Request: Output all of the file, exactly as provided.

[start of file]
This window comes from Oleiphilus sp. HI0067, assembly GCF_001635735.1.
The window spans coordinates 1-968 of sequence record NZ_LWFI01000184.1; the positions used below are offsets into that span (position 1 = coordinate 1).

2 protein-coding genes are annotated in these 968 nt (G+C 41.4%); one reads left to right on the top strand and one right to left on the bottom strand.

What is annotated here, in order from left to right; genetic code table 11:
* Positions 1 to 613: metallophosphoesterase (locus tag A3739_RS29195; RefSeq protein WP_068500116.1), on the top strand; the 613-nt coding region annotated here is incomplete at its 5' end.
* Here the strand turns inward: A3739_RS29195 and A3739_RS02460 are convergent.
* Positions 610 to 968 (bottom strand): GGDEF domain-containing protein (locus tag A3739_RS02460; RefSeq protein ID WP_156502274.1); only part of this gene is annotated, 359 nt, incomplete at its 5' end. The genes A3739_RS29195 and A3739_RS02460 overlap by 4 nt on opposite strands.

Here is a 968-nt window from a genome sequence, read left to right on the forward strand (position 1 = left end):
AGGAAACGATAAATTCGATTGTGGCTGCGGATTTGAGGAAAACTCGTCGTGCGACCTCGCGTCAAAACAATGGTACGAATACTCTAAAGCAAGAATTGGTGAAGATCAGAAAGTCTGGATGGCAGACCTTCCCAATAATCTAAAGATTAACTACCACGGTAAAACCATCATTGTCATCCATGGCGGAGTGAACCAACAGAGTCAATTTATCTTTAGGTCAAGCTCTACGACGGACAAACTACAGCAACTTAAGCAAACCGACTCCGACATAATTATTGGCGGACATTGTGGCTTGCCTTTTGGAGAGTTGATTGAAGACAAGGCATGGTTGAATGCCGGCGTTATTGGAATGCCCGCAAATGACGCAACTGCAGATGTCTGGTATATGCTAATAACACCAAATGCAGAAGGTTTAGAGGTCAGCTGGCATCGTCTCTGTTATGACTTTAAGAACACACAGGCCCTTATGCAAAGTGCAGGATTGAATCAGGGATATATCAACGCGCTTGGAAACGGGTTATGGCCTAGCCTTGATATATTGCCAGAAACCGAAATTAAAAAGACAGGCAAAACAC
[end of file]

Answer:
This window comes from Oleiphilus sp. HI0067, assembly GCF_001635735.1.
The window spans coordinates 1-968 of sequence record NZ_LWFI01000184.1; the positions used below are offsets into that span (position 1 = coordinate 1).

2 protein-coding genes are annotated in these 968 nt (G+C 41.4%); one reads left to right on the top strand and one right to left on the bottom strand.

What is annotated here, in order from left to right; genetic code table 11:
* Positions 1 to 613: metallophosphoesterase (locus tag A3739_RS29195; RefSeq protein WP_068500116.1), on the top strand; the 613-nt coding region annotated here is incomplete at its 5' end.
* Here the strand turns inward: A3739_RS29195 and A3739_RS02460 are convergent.
* Positions 610 to 968 (bottom strand): GGDEF domain-containing protein (locus tag A3739_RS02460; RefSeq protein ID WP_156502274.1); only part of this gene is annotated, 359 nt, incomplete at its 5' end. The genes A3739_RS29195 and A3739_RS02460 overlap by 4 nt on opposite strands.

Here is a 968-nt window from a genome sequence, read left to right on the forward strand (position 1 = left end):
AGGAAACGATAAATTCGATTGTGGCTGCGGATTTGAGGAAAACTCGTCGTGCGACCTCGCGTCAAAACAATGGTACGAATACTCTAAAGCAAGAATTGGTGAAGATCAGAAAGTCTGGATGGCAGACCTTCCCAATAATCTAAAGATTAACTACCACGGTAAAACCATCATTGTCATCCATGGCGGAGTGAACCAACAGAGTCAATTTATCTTTAGGTCAAGCTCTACGACGGACAAACTACAGCAACTTAAGCAAACCGACTCCGACATAATTATTGGCGGACATTGTGGCTTGCCTTTTGGAGAGTTGATTGAAGACAAGGCATGGTTGAATGCCGGCGTTATTGGAATGCCCGCAAATGACGCAACTGCAGATGTCTGGTATATGCTAATAACACCAAATGCAGAAGGTTTAGAGGTCAGCTGGCATCGTCTCTGTTATGACTTTAAGAACACACAGGCCCTTATGCAAAGTGCAGGATTGAATCAGGGATATATCAACGCGCTTGGAAACGGGTTATGGCCTAGCCTTGATATATTGCCAGAAACCGAAATTAAAAAGACAGGCAAAACAC